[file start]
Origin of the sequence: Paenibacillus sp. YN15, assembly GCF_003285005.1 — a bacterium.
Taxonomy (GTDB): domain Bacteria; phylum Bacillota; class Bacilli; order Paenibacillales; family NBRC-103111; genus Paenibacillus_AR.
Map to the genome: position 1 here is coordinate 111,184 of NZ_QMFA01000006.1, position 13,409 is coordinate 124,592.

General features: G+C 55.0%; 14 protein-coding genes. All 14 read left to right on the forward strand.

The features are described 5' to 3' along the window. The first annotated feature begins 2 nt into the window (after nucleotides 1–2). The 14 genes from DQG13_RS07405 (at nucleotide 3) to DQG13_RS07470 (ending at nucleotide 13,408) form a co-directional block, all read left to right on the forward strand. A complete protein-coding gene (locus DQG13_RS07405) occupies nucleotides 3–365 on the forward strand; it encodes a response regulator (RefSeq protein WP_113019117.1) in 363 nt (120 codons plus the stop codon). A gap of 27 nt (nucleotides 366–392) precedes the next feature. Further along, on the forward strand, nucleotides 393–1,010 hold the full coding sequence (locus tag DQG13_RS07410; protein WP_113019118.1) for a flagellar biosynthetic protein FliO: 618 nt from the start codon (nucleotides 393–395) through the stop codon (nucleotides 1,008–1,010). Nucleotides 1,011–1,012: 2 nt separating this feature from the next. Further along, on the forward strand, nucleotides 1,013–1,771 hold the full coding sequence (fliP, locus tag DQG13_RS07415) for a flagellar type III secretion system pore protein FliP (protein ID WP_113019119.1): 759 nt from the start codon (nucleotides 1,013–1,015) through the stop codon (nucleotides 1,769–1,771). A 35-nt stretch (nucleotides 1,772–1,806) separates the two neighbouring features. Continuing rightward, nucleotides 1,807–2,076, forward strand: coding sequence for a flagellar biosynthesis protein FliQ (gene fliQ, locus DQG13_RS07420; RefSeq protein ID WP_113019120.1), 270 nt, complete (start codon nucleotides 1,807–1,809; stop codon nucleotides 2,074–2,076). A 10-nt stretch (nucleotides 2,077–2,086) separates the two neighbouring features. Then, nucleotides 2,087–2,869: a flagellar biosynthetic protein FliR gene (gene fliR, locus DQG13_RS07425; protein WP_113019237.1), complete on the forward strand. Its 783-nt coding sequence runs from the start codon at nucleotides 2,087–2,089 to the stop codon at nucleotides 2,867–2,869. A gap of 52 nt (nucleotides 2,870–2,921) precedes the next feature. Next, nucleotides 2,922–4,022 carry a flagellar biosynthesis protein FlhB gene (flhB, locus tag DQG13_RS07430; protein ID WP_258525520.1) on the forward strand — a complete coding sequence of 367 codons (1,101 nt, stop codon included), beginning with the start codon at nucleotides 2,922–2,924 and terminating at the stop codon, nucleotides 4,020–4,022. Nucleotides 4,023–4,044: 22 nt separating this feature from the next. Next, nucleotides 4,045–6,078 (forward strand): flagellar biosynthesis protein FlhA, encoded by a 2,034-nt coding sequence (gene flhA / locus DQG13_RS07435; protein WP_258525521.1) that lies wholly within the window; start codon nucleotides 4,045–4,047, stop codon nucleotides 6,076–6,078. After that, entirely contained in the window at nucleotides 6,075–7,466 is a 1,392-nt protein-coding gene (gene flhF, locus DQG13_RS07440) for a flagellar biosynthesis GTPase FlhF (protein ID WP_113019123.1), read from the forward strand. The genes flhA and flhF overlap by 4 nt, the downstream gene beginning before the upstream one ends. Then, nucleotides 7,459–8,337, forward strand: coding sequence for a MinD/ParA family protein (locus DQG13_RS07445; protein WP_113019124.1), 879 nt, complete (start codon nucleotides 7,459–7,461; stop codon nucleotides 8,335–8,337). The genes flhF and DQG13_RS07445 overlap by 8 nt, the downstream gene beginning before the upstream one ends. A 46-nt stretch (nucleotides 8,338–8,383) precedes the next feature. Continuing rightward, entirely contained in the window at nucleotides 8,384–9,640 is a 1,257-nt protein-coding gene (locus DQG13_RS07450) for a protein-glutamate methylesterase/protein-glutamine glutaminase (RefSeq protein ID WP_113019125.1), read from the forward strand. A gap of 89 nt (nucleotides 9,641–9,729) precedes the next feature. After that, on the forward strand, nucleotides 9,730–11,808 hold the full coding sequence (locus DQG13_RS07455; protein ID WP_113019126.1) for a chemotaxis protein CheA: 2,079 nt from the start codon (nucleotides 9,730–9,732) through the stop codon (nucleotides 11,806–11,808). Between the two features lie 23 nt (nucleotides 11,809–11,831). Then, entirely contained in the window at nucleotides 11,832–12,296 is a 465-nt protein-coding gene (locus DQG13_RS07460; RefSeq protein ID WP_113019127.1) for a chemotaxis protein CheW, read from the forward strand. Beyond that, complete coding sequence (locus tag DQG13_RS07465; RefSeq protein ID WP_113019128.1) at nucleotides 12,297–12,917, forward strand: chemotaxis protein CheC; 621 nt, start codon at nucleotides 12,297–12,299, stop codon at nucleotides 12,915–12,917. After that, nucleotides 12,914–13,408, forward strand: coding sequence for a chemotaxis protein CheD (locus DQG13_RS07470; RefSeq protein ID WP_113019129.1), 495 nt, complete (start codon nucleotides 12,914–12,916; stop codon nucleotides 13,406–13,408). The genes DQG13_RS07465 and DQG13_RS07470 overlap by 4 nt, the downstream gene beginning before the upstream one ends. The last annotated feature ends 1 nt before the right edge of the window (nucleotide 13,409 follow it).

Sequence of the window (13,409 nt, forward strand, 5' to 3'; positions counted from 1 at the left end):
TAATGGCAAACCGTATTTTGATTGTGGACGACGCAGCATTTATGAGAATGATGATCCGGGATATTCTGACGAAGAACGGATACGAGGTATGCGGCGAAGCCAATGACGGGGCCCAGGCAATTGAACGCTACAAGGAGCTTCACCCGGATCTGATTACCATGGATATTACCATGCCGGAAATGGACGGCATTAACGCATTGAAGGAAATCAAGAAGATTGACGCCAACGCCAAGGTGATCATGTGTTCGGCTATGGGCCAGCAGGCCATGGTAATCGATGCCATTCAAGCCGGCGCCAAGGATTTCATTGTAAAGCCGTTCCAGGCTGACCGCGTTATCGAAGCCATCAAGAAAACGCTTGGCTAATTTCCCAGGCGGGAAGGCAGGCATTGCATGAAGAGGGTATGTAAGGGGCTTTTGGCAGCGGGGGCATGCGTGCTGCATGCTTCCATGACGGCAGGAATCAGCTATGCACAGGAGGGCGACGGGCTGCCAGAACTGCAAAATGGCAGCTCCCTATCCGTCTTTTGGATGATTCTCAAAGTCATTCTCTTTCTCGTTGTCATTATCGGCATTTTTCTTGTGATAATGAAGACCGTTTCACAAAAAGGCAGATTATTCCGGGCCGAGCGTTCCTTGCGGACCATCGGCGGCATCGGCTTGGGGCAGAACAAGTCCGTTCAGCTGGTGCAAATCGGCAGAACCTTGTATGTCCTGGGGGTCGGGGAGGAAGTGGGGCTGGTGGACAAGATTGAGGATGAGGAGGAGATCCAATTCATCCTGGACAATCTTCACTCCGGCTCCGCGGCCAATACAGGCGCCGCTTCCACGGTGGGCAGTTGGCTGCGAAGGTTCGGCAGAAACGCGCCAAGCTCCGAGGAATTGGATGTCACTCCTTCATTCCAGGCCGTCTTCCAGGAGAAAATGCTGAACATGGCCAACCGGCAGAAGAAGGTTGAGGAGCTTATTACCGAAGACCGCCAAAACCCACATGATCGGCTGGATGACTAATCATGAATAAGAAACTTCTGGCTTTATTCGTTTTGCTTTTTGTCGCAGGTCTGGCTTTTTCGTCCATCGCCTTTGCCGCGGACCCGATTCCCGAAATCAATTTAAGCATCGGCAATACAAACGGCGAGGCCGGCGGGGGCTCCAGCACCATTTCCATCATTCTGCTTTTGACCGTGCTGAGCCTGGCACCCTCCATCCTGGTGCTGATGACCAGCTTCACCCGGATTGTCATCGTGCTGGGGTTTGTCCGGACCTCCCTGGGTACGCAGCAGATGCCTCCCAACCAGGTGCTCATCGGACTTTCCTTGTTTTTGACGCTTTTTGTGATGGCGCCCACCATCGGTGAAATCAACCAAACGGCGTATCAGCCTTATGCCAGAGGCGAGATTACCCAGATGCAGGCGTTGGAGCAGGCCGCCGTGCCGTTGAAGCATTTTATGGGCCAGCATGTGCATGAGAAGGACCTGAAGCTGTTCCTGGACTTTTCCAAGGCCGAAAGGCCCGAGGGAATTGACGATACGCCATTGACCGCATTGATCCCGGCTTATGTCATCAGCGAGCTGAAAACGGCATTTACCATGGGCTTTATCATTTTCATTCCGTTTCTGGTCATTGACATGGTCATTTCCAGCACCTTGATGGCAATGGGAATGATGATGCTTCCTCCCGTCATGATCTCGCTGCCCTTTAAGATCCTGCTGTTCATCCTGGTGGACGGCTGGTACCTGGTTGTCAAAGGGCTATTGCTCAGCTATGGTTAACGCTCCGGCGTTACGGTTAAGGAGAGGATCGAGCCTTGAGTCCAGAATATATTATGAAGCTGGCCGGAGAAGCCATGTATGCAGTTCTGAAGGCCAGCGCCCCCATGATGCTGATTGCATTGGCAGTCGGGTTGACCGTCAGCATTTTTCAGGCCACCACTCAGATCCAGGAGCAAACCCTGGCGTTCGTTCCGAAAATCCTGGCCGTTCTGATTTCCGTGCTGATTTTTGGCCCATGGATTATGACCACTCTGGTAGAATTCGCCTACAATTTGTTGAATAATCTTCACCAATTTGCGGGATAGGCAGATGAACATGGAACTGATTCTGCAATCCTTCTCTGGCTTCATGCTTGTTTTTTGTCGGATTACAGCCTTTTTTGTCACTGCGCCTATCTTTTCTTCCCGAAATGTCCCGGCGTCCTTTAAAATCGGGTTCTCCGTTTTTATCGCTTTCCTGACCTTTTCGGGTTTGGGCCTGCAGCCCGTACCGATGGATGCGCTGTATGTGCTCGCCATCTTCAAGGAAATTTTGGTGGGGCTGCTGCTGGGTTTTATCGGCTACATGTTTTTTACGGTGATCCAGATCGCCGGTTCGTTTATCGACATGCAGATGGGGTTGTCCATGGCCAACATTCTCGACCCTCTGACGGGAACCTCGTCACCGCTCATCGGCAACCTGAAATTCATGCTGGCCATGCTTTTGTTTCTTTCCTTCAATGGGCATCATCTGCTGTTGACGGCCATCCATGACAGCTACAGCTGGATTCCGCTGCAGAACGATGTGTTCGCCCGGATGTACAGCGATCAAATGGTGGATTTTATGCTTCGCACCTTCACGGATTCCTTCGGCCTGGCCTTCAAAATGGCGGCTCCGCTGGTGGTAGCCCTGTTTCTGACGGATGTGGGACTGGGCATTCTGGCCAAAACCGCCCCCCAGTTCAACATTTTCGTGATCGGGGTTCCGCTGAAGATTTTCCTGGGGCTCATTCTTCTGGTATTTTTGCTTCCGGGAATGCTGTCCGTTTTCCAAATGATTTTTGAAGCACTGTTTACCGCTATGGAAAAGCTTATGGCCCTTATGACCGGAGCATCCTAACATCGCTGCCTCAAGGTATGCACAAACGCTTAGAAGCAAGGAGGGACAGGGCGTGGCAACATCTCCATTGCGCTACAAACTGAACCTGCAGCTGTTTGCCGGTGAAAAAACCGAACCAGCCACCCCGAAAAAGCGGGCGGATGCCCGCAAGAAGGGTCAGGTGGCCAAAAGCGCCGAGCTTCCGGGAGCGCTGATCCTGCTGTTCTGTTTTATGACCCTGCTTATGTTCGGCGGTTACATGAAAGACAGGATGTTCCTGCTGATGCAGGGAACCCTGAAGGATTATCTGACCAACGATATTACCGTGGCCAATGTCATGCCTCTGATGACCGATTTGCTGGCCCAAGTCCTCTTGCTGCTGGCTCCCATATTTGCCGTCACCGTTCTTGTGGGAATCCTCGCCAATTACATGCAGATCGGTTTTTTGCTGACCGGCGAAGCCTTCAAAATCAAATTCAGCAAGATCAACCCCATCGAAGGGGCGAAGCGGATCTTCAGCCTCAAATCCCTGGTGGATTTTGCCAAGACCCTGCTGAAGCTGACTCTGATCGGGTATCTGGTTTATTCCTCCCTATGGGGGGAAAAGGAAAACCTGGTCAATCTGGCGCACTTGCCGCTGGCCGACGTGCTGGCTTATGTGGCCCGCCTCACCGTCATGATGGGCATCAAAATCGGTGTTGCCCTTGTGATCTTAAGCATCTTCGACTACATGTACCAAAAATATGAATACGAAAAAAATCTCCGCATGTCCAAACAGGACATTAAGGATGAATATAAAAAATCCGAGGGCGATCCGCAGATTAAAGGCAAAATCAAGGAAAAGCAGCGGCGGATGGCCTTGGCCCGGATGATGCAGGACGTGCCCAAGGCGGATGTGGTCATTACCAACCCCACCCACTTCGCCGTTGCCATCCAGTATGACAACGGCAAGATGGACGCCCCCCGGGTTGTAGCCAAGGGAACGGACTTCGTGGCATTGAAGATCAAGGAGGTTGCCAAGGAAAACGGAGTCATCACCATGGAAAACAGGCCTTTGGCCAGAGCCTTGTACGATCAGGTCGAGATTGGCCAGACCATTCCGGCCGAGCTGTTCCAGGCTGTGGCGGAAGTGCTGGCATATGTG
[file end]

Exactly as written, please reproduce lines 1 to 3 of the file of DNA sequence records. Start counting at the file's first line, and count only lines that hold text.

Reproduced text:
Origin of the sequence: Paenibacillus sp. YN15, assembly GCF_003285005.1 — a bacterium.
Taxonomy (GTDB): domain Bacteria; phylum Bacillota; class Bacilli; order Paenibacillales; family NBRC-103111; genus Paenibacillus_AR.
Map to the genome: position 1 here is coordinate 111,184 of NZ_QMFA01000006.1, position 13,409 is coordinate 124,592.